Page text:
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Can Space Volume Adversely Affect the Dilution of Contaminants?

Jun 22, 2020 | Blogs | 0 comments

What is Air Changes per Hour (ACH)?

Clean air is supplied to indoor spaces to dilute the concentration of contaminants to a certain acceptable level. The requirement for such ventilation airflow rate is generally specified in terms of Air Changes per Hour (ACH). It is a ratio of supply airflow rate (cubic feet per hour or cubic meter per hour) to the volume of space (cubic feet or cubic meter). Therefore the unit of ACH is 1/h. ACH values are generally specified for health care facilities, laboratory spaces, and cleanrooms in their respective standards, codes, and design guidelines. In most cases, these ACH values are based on the consensus of experienced professionals who represent on the codes and standards committees. In most cases, the specifications for ACH lack scientific rationale. The same value of ACH is specified irrespective of the nature of contaminants, their generation rates, and the volume of the space. This leads to a precautionary notion of “more is better” which leads to an excessively large cost for HVAC infrastructure and large cost for operating the HVAC systems for these facilities. There is also a notion that the number of air changes per hour indicates the number of times the room air exchanges with the supply air. This is not entirely true because the flow path of the supply air is not a “single-pass unidirectional” flow from the supply to exhaust. Air takes several circulatory paths in between before exiting the space.

Why Space Volume Matters?

When design engineers require to determine the size of the air handling unit and other HVAC infrastructure they simply multiply ACH values specified in the code, standards, and design guidelines with the volume (floor area x height) of the space. Thus, the supply airflow rate increases with an increase in the floor area and/or height of a space. Note these supply airflow rates are not determined based on dilution calculations, contaminant generation rate, the acceptable levels of contaminants concentration. It simply assumes larger spaces require more air for dilution.
We performed Computational Fluid Dynamics (CFD) analyses to verify the impact of the current practice of specifying the same ACH for all space volumes on the dilution levels of contaminants.

CFD Analysis for Predicting Dilution Levels of Contaminants

We developed three-dimensional, transient, isothermal CFD models for four different space volumes with identical configuration and contaminant generations rates. We compared the dilution performance of these spaces for the same ACH values with the same supply airflow rates. Two sensors were placed one close to the person’s face and the other in the exhaust grille to monitor the time-varying contaminant concentrations at these locations. With the help of this data, the chemical exposure (dose) for each location was computed. The ventilation performance of each space was evaluated using our newly developed Spread Index. Details are provided in our publication.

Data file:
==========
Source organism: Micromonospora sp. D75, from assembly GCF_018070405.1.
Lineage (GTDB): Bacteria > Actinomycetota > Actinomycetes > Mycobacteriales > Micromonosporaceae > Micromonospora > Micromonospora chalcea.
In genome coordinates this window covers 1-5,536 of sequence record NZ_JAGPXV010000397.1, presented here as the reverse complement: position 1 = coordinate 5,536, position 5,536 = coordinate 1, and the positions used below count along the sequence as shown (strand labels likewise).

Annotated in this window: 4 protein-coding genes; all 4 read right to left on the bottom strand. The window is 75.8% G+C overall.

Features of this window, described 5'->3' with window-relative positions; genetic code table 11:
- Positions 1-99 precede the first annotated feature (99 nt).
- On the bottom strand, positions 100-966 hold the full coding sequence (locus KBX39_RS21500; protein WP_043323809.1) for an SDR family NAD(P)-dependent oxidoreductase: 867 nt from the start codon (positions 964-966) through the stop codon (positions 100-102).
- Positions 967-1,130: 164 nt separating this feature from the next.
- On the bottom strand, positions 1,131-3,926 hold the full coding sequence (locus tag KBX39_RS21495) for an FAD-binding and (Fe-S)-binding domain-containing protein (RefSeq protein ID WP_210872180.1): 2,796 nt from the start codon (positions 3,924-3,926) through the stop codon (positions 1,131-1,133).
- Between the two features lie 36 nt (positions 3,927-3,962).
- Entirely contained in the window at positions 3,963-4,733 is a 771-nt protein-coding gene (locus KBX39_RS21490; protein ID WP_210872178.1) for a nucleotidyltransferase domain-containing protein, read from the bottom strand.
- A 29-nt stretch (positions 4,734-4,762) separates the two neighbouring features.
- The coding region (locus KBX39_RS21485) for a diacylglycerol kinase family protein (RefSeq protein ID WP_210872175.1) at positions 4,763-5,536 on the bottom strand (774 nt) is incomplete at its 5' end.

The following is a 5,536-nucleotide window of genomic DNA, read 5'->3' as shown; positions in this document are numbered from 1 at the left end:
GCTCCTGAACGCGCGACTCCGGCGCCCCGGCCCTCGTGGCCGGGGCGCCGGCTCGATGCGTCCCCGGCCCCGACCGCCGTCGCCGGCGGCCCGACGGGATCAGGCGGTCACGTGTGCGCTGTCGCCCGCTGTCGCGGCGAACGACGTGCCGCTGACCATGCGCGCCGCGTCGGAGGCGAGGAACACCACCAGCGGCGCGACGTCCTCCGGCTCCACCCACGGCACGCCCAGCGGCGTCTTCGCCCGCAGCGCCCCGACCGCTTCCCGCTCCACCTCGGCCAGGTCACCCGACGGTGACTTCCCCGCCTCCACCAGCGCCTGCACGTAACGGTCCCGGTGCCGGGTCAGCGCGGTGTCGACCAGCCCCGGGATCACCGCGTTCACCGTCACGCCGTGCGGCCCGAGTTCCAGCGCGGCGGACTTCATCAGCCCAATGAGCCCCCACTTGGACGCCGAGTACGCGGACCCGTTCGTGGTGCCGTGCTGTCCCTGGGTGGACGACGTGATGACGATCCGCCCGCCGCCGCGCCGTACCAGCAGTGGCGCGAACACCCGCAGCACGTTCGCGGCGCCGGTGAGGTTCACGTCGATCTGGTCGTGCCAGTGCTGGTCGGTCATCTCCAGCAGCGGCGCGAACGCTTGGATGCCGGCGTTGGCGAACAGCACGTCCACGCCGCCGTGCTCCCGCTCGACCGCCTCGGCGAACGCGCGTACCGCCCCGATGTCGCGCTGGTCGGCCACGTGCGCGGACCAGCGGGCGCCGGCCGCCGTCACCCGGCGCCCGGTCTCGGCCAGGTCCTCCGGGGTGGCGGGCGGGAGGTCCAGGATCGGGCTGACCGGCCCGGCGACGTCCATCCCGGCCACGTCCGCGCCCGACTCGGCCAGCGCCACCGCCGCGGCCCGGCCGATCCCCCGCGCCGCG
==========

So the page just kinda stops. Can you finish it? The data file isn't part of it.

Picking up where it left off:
Space Volume Matters!

Our CFD analyses indicate that the current practice of specifying the same ACH for all space volumes can make smaller spaces vulnerable to the higher dose of contaminant exposure. By specifying the same supply airflow rates and by proportionately adjusting the ACH with the space volume can maintain a similar level of occupant exposure for all space volumes. CFD analyses show significant spatial and temporal variations in the contaminant concentration and resulting exposure levels. These analyses indicate that the exposure levels in the breathing zone of occupants can be significantly higher than those predicted by the space averaged “well-mixed” conditions. The Spread Index analyses indicate that with the constant ACH approach and due to reduced supply airflow rate the contaminants would reach higher concentrations and spread extensively in smaller spaces than larger spaces. With the volume adjusted ACH approach, such spread can be significantly reduced for smaller spaces and equalized across the space volumes.

Figure 1: CFD analysis predicts contaminant concentration in the breathing zone of occupants. It indicates that the specification of the same ACH for all space volumes would make occupants in smaller spaces vulnerable to higher exposure dose. Specifying the same supply airflow rates instead of the same ACH occupants would experience a similar level of exposure for all space volumes.

Figure 2: CFD analysis predicts the spread of contaminants in a space. It indicates that the specification of the same ACH for all space volumes would increase the spread of contaminants in smaller spaces. Specifying the same supply airflow rates instead of the same ACH can minimize and equalize such spread for all space volumes.

CFD Analysis of Air Change Rate (ACR) and Space Volume on Contaminant Dilution. Conference paper for the ASHRAE Annual Virtual Conference, July 2020.

About the author

Dr. Kishor Khankari

ASHRAE Fellow, ASHRAE Distinguished Lecturer

Dr Kishor Khankari is the founder of AnSight LLC. As a specialist in Computational Fluid Dynamics (CFD), his passion for solving engineering problems and providing sound scientific solutions has led to innovations and optimized designs in the industry.

A noted expert in his field, he has a Ph.D. from the University of Minnesota and has published in several technical journals and trade magazines. As a well sought-after speaker Dr. Khankari makes regular presentations in various technical conferences and professional meetings worldwide.

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